Next we are told that negligence may not be inferred from the mere happening of an accident; that there was no competent proof as to the cause of the accident; and that the jury may not be permitted to guess. The obvious answer is that if the jury were to believe plaintiff's expert, and we must assume that it would, the cause would be heat or vibration or a combination of the two. This would not be a guess or an inference from the mere happening of the accident. Proof to the degree of mathematical precision is not required. Before the explosion, deceased was seen near the loaded and tamped hole coiling the wire around his hand. He had completed, apparently carefully, the only actions in which his own carelessness could have caused the explosion. Furthermore, the Pennsylvania presumption that deceased used due care is in plaintiff's favor.4 The record is barren of evidence which would rebut that presumption.
Defendant asserts that there may have been other causes of the accident, for some of which it would not be liable. That there may have been other causes is true. But none of these fancied causes are fairly deducible from the evidence. This court, stating Pennsylvania law, has said that it is not necessary to eliminate every possible cause other than the one on which plaintiff relies, but only such other causes as fairly arise from the evidence. "It is not the rule that circumstantial evidence need exclude everything which the ingenuity of counsel may suggest as having possibly caused or contributed to the death." Williams v. Reading Co., 3 Cir., 1949, 175 F.2d 32, 34.
Plaintiff's expert testified largely on the basis of his post-accident tests. Defendant argues that conditions existing during the tests were so materially different from those existing at the time of the accident that the expert's testimony was worthless in determining the cause of the accident. Granted that the tests were made two years after the accident and twenty-five or thirty feet away from where it occurred, nevertheless, they were made with practically the same kind of drilling equipment and in the same vein of rock. True, the atmospheric temperature was five degrees higher than it was when the accident occurred, but there was a cold rain which could easily offset that factor. There were further differences, but these would, if anything, lower the test readings. Therefore, on the whole, we feel that the conditions were sufficiently similar to allow a logically relevant inference. The differences go only to the weight of the testimony. In any event, the admission of testimony based on experiments is a matter resting largely within the discretion of the trial court.5 That discretion has not been abused here.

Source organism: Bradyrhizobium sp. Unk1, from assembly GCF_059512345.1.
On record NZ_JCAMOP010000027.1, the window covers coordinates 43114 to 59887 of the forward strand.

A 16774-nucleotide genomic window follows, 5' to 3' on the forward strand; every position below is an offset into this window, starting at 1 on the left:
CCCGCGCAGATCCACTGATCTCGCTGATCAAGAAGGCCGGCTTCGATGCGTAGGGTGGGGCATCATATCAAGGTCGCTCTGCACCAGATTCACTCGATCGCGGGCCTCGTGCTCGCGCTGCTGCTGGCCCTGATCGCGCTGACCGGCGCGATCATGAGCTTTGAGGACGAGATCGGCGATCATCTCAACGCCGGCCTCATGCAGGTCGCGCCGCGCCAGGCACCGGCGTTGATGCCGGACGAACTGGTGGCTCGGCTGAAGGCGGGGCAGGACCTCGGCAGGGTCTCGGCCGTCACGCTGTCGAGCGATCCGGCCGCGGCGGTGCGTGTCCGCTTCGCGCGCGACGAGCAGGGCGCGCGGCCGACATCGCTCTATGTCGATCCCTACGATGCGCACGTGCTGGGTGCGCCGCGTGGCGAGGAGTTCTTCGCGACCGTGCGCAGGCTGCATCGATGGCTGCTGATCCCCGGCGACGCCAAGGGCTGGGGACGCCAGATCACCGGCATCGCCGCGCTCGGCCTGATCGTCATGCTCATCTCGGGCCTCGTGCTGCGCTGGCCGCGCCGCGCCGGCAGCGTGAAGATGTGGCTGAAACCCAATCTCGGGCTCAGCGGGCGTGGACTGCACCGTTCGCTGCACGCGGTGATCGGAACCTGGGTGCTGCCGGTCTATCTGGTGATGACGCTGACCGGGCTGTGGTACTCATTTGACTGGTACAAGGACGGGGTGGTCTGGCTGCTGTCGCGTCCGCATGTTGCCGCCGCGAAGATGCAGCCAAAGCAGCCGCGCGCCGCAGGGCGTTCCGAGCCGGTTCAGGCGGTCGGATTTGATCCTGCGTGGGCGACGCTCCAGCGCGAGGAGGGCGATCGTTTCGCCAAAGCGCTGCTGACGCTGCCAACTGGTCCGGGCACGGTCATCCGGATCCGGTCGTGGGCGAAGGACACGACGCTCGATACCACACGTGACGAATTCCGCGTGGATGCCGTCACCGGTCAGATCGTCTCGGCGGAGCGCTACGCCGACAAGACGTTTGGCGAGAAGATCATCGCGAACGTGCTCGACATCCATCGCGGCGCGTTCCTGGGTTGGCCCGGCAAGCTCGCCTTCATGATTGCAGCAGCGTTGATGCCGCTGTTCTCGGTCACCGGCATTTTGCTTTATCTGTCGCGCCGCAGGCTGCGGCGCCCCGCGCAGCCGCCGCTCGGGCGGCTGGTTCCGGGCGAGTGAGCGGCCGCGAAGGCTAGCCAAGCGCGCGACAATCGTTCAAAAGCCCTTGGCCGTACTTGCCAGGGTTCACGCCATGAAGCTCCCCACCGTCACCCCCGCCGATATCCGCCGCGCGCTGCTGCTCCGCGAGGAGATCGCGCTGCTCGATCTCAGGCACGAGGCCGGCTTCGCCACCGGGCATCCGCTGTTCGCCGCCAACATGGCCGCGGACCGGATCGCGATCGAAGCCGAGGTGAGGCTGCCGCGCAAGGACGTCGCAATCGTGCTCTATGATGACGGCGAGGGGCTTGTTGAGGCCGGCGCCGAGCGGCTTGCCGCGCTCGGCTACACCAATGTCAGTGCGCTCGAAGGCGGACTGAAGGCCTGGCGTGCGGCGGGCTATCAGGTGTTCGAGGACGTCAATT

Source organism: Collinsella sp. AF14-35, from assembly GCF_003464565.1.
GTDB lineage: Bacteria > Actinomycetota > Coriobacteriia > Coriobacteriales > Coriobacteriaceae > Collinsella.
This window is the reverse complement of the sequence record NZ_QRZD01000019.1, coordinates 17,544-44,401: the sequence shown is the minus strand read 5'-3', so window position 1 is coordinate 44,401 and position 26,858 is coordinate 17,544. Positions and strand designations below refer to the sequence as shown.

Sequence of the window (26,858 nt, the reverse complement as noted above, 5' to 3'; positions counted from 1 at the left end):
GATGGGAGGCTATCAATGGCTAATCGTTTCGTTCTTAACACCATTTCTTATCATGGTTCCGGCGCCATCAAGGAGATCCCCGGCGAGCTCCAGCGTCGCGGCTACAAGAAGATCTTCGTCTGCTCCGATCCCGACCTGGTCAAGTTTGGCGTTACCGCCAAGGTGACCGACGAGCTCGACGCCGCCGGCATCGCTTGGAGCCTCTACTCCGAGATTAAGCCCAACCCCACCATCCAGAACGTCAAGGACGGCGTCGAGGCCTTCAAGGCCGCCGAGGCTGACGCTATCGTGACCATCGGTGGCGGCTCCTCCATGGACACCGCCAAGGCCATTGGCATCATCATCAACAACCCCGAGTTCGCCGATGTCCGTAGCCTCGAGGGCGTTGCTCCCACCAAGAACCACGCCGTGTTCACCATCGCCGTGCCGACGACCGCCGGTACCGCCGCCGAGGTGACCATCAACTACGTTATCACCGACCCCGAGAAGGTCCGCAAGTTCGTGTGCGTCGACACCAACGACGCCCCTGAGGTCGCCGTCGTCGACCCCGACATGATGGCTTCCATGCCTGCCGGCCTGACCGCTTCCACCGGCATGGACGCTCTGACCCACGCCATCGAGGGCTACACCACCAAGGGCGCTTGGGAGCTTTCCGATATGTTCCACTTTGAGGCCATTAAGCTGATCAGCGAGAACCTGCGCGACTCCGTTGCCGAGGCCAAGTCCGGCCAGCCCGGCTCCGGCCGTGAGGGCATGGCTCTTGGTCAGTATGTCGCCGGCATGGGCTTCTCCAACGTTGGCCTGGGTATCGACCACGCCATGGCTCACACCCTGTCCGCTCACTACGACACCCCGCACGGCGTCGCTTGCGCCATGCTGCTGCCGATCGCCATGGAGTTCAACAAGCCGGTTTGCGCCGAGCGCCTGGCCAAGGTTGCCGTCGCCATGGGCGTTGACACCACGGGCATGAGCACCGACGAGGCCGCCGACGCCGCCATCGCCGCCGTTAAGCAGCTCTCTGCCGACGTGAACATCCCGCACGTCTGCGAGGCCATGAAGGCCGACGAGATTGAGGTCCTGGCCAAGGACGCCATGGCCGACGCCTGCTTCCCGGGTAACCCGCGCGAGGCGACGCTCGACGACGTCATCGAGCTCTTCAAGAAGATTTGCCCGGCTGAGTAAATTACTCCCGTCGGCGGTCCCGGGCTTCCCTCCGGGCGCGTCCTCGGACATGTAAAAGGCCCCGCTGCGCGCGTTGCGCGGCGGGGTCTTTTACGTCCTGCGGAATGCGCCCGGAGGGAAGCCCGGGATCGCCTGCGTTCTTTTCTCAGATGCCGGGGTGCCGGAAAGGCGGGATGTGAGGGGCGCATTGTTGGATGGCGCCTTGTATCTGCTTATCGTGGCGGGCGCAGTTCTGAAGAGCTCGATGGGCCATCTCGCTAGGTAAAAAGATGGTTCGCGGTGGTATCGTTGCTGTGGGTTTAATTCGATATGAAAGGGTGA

We have considered carefully all the other contentions made by defendant and find them to be without merit.
For the reasons stated, the judgment will be reversed and the cause remanded for a new trial.
1. Plaintiff's expert testified that on Mohs' scale the hardness of the rock was rated at between six and seven. Diamond, on that scale, is rated at ten.
2. § 388, Restatement, Torts, is as follows:
"§ 388. Chattel Known to be Dangerous for Intended Use.
"One who supplies directly or through a third person a chattel for another to use, is subject to liability to those whom the supplier should expect to use the chattel with the consent of the other or to be in the vicinity of its probable use, for bodily harm caused by the use of the chattel in the manner for which and by a person for whose use it is supplied, if the supplier
"(a) knows, or from facts known to him should realize, that the chattel is or is likely to be dangerous for the use for which it is supplied;
"(b) and has no reason to believe that those for whose use the chattel is supplied will realize its dangerous condition; and
"(c) fails to exercise reasonable care to inform them of its dangerous condition or of the facts which make it likely to be so."
This section has been adopted in Pennsylvania. Lambert v. Richards-Kelly Const. Co., 1944, 348 Pa. 407, 35 A.2d 76; Ebbert v. Philadelphia Electric Co., 1938, 330 Pa. 257, 198 A. 323.
3. Langenfelder's blasting foreman testified that there was nothing improper in having the drills located where they were at the time of the accident. This would indicate that he, a man with twenty-five years' experience in dealing with dynamite, was not aware of the danger from vibration, as testified to by plaintiff's expert. Furthermore, defendant's technical representative, part of whose duties included the investigation of accidents and the making of recommendations based upon his findings, stated that, generally speaking, it is safe practice to load a freshly drilled hole in hard rock within three-to-five minutes after drilling. This would mean that he, too, was unaware of the danger of heat, as explained by plaintiff's expert. It is very probable that if these two experienced men did not know of the specific risk involved, the less experienced workers would also be ignorant of the danger.
4. Perry v. Pittsburgh Rys., 1947, 357 Pa. 608, 55 A.2d 354; Scholl v. Philadelphia Suburban Transp. Co., 1947, 356 Pa. 217, 51 A.2d 732, 736-737.
5. Navajo Freight Lines, Inc., v. Mahaffy, 10 Cir., 1949, 174 F.2d 305; Gaillard v. Boynton, 1 Cir., 1934, 70 F.2d 552. "The true solution of the conflicting considerations, then, is that evidence of the sort, when relevant, should be admitted, unless in the discretion of the trial Court it seems to involve a serious inconvenience by way of unfair surprise or confusion of issues." 2 Wigmore, Evidence § 444 (3d ed. 1940).